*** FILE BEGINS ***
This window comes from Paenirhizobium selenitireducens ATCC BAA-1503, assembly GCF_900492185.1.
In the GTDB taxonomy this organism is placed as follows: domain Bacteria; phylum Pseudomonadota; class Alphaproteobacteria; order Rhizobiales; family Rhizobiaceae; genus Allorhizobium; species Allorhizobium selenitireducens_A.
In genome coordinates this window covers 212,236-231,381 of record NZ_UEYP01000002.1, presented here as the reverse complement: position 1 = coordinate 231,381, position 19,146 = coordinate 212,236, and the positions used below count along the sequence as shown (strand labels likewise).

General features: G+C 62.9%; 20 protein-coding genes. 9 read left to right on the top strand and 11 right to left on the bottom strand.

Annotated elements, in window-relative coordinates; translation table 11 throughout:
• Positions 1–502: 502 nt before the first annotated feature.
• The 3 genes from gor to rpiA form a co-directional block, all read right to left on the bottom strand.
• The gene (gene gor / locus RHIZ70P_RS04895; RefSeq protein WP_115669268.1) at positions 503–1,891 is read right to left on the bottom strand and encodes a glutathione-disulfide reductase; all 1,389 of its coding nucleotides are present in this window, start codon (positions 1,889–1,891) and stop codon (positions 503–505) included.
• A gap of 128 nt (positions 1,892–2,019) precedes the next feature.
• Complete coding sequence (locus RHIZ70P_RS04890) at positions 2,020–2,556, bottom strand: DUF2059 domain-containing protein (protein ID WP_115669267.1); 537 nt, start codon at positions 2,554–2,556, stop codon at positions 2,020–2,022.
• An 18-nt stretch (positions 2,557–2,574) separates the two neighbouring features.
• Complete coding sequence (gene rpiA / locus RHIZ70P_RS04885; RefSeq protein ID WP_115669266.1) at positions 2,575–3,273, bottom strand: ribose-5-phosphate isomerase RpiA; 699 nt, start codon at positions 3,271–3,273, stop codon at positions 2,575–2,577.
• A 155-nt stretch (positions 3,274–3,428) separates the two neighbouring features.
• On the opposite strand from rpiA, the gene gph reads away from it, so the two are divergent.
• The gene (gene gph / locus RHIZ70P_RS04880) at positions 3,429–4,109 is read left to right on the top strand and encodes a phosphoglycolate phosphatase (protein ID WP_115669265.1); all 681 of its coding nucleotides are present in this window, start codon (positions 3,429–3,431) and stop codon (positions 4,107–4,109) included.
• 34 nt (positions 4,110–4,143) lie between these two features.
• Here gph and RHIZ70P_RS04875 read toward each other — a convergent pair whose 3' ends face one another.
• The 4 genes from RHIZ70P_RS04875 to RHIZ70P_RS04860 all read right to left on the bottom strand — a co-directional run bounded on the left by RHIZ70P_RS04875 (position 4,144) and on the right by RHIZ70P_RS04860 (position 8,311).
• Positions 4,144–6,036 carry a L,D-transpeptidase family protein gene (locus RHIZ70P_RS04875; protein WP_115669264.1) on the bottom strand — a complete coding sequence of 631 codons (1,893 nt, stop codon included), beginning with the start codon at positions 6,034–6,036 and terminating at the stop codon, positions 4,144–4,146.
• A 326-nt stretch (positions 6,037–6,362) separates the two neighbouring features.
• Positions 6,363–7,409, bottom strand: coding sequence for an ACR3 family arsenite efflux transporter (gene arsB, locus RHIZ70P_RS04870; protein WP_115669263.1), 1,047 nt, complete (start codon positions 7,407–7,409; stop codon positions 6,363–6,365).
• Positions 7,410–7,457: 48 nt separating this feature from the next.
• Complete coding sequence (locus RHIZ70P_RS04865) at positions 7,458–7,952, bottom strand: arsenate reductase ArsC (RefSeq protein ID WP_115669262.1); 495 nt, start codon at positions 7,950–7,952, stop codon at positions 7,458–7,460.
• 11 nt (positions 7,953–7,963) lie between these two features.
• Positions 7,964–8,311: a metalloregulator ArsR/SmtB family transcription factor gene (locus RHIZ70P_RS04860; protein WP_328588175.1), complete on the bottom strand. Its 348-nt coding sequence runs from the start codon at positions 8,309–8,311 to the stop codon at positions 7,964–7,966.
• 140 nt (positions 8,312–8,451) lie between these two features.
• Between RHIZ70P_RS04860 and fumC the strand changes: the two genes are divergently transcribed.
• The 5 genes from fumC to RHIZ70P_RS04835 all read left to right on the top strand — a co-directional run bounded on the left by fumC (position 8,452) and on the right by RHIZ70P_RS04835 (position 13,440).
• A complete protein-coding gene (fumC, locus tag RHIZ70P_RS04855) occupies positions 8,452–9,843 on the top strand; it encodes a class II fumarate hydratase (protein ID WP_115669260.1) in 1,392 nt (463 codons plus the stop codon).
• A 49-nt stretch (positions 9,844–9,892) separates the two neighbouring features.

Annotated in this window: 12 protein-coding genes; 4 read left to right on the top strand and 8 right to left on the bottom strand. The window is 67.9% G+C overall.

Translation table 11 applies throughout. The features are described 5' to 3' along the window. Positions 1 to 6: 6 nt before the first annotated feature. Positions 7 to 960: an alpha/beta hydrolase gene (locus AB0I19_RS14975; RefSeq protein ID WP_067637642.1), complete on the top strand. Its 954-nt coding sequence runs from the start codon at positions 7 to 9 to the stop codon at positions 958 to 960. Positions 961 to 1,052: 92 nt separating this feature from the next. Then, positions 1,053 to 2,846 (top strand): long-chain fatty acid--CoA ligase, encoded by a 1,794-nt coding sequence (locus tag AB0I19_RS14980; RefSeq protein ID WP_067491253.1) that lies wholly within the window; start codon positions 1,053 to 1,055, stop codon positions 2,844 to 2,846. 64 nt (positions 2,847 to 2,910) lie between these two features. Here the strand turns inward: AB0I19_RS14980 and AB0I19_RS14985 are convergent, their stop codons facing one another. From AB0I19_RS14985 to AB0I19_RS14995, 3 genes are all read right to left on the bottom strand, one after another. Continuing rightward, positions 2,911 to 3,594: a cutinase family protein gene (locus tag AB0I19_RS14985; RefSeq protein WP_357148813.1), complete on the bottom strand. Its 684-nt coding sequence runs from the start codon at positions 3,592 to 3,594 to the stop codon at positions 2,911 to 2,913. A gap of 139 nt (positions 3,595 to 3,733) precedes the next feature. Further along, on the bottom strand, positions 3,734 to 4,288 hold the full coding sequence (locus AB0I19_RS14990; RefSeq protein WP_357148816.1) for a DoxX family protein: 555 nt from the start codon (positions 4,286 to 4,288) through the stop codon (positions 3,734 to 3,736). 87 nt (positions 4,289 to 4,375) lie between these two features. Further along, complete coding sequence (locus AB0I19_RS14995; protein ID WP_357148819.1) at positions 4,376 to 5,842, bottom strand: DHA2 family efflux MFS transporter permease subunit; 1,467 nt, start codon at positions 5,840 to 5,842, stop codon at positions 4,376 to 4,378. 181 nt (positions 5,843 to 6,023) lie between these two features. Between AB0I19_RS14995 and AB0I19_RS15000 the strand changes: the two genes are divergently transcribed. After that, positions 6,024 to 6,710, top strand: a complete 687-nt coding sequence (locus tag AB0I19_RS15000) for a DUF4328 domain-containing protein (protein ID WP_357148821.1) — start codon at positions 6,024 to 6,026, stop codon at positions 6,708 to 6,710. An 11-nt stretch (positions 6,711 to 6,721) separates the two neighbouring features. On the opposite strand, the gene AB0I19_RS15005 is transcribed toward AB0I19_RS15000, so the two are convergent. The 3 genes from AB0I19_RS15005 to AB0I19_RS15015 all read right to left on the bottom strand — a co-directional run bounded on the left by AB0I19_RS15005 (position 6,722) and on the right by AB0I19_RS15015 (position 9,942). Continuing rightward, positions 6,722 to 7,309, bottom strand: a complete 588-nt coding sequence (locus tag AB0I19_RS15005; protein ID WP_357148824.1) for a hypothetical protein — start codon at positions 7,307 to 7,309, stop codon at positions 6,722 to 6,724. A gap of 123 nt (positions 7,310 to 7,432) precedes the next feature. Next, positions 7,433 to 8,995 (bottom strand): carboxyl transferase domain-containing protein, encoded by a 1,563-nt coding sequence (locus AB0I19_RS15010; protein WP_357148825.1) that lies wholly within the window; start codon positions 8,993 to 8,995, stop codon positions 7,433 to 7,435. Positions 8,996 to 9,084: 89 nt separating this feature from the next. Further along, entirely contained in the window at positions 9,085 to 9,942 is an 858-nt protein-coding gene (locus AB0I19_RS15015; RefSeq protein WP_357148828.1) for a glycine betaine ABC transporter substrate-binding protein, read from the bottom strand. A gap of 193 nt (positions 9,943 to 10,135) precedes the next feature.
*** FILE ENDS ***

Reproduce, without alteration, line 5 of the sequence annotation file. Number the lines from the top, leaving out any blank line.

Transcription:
Annotated elements, in window-relative coordinates; translation table 11 throughout: